I enjoy the posts here and comment when I think it will add something thoughtful (or deliciously snarky).

Don’t comment much anymore on web sites, especially when the first reply to a comment is disparaging.

Sometimes I think only one observation should be allowed concerning a post.

That said, will continue to come here, comments or not, because this is one of the best sites on the web in terms of content.

Maybe this is #300,000.

Keep up the good work.

If you like your comments section, you can keep your comments section, Professor.

I visit about half a dozen sites regularly, but LI is number one. I may not comment every day but I am here every day. I love the posts and comments and hope Disgust and Facebook are never options. LI has also changed my opinion of lawyers. . . somewhat.

I still disagree with your decision to remove our decision to put a thumbs down on authors blogs. It didn’t happen often but once in a while it was deserved. Seems a bit cowardly.

    Karen Sacandy in reply to Vince. | December 21, 2014 at 11:55 am

    I regret the decision to remove thumbs down, but don’t consider it “cowardly.” Maybe more a statement of, people are working around here for free, if you don’t like it, go elsewhere!

    I think if you search the archives you’ll find article about it describing how it was causing load issues or something.

I have already broken the Internet several times. I promise to comment sparingly, and wisely.

My, it seems like it was just yesterday that I was commenter no. 100,000. It’s fabulous that this blog has so much traffic. It’s one of my “go to” blogs, including Insty, Powerline, Hot Air, Ace, and Watts Up With That?.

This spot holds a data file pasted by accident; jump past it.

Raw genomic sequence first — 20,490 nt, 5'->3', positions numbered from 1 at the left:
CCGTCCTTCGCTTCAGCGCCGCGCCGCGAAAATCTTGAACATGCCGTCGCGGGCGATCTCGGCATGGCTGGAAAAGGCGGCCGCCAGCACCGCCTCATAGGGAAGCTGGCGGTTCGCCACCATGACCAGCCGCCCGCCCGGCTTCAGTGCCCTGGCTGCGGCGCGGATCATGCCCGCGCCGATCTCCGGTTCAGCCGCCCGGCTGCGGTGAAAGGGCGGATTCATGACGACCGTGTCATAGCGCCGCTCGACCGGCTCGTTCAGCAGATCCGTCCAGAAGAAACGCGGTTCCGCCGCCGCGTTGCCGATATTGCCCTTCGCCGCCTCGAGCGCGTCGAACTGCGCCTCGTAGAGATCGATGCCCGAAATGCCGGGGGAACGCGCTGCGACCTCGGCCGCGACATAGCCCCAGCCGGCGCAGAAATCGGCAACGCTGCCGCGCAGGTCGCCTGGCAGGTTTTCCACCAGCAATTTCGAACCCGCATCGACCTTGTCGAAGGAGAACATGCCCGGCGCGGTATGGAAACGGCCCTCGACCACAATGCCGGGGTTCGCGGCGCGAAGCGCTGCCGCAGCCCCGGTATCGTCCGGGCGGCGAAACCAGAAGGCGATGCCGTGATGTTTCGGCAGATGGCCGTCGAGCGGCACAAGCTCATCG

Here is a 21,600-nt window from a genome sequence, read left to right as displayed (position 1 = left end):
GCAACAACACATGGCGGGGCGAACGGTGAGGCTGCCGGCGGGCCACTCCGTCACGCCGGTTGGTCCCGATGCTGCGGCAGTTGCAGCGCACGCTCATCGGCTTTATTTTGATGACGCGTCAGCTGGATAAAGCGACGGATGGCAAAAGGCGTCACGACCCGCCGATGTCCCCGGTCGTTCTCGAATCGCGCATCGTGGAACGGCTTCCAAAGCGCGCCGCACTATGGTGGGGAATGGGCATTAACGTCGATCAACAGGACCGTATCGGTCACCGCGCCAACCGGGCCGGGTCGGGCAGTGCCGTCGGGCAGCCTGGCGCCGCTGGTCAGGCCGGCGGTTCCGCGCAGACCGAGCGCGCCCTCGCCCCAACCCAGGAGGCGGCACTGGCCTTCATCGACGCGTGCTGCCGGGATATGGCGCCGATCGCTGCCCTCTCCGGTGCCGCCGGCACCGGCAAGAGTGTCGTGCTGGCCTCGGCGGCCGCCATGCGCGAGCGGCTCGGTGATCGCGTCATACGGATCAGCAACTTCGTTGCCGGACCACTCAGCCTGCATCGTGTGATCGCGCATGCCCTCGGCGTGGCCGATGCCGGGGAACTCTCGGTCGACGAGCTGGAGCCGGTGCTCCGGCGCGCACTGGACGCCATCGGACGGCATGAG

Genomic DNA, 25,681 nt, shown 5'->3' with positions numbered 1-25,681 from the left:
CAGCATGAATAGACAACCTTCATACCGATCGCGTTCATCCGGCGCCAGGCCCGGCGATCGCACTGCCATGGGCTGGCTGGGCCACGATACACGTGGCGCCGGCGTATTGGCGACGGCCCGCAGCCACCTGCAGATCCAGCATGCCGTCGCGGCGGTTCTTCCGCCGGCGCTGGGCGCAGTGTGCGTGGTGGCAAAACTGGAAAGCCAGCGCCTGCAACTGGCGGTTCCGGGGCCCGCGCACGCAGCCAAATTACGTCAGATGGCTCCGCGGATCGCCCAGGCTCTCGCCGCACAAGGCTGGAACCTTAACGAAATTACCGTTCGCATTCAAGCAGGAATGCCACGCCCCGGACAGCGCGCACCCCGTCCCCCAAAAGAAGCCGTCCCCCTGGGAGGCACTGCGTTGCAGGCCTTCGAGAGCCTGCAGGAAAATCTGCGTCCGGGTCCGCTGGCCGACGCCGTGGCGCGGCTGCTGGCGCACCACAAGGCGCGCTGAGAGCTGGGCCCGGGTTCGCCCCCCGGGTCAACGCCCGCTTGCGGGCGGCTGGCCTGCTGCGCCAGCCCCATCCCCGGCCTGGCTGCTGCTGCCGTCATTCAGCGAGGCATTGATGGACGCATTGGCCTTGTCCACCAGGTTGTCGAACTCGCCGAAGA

Congratulations, Professor!

I appreciate that different blog operators and different groups prefer different comment policies. Some are Wild West open, others ban anyone for dissent, or suspicion they may dissent in the future (DU, LGF). Most are somewhere in between.

But for publications to claim comment sections are ‘deteriorating’ and ‘losing civility’ is poppycock. Where were they in the early days of the Web, or before that BBS?

Civility has never been a trait of anonymous discussion.

I like the comments section on LI. It’s filled with riff-raff and scoundrels.

You know, family.

I am, happy the comments section will remain active. That is what brings me to sites like this. Without the comments, I might browse the headlines and drift through, or just not bother. It is the interactive nature of the site that gives it life.

If I want just a news aggregator, I’ll go to Drudge or Instapundit.

Keep up the good work!

One thing about Ace of Spades … they have so many commenters, it is hard to keep up. And so often it is a lot of “inside joking”, which can be fun, but difficult to follow. With such fast commenting, it’s hard to find responses to a particular thought.

Here there seems to be a pretty good mix of smart people, from diverse backgrounds. Most are quite respectful and try to present diverse views, if only as opposition research.

The clean legal perspective of Professor Jacobson gives the strong foundation, but the limited commentary efficiently rounds out the subject matters at hand, often expounding on practical applications of the content.